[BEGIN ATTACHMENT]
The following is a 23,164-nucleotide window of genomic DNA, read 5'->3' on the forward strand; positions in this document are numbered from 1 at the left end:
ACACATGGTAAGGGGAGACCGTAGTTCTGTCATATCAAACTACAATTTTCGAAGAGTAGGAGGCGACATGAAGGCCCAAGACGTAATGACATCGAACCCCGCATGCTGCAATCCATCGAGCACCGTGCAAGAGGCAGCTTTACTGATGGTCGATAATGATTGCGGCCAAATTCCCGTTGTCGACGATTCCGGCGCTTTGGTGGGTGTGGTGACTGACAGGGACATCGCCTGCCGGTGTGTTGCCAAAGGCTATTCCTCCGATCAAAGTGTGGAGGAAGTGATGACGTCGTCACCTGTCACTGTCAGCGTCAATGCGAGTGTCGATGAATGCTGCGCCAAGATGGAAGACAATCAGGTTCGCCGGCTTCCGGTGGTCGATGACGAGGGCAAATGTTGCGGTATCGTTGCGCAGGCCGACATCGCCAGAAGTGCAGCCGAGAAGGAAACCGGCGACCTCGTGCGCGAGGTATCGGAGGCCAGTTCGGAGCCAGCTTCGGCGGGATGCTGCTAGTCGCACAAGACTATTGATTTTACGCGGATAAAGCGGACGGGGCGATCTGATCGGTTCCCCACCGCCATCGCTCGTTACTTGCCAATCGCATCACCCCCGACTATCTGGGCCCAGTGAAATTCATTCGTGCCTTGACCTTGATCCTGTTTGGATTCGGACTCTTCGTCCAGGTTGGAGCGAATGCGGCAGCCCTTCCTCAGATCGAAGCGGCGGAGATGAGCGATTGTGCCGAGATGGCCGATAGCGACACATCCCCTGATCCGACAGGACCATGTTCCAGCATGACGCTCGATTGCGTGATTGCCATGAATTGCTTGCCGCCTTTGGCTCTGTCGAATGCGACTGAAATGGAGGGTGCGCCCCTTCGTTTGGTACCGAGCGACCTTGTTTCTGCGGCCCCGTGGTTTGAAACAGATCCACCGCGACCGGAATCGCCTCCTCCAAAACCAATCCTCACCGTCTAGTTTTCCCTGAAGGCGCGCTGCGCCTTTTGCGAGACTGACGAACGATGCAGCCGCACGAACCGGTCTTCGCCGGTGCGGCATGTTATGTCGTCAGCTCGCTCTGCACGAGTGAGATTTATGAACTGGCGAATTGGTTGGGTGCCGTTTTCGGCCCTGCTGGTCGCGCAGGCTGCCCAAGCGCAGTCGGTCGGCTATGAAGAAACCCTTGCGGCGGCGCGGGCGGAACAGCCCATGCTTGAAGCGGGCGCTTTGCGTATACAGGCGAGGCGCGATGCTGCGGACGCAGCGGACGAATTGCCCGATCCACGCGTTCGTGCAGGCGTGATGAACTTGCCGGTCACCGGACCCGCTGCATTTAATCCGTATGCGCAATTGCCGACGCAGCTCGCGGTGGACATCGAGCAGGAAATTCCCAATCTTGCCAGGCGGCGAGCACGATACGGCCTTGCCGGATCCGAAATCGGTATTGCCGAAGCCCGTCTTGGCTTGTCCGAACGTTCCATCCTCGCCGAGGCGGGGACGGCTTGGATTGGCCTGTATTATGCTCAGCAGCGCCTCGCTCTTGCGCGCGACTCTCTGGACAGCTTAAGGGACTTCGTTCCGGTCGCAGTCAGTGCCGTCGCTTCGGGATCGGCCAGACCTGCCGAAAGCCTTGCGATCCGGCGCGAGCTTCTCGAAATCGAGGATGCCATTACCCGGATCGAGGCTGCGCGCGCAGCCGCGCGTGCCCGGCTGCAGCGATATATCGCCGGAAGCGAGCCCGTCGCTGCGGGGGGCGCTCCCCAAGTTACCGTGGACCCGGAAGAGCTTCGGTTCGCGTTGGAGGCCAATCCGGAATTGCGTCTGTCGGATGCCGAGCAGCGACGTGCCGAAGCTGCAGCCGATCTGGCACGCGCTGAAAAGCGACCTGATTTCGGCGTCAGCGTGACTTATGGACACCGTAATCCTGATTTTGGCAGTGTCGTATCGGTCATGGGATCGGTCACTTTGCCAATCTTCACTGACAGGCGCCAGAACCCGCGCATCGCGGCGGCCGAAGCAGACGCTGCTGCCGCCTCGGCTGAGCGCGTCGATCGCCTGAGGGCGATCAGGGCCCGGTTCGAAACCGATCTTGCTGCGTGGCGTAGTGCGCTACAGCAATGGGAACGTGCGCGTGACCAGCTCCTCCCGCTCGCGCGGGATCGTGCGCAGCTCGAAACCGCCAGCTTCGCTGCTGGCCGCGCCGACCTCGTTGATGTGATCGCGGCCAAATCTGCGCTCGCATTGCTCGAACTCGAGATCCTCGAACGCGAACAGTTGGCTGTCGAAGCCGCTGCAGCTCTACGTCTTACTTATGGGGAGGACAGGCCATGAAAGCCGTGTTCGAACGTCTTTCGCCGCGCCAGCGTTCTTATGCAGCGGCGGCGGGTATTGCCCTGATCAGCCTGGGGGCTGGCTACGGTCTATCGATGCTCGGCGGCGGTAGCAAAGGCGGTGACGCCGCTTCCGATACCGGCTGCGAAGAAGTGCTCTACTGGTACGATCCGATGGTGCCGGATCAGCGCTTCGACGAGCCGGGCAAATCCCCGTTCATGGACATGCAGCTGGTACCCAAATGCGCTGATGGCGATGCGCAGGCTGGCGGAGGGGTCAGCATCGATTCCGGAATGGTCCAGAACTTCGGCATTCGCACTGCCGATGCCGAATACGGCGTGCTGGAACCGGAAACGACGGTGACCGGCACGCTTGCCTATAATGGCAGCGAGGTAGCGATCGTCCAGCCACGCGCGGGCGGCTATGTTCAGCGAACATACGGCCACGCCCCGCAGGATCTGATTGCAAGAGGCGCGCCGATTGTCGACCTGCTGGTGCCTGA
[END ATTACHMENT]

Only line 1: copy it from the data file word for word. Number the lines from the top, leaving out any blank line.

The following is a 23,164-nucleotide window of genomic DNA, read 5'->3' on the forward strand; positions in this document are numbered from 1 at the left end: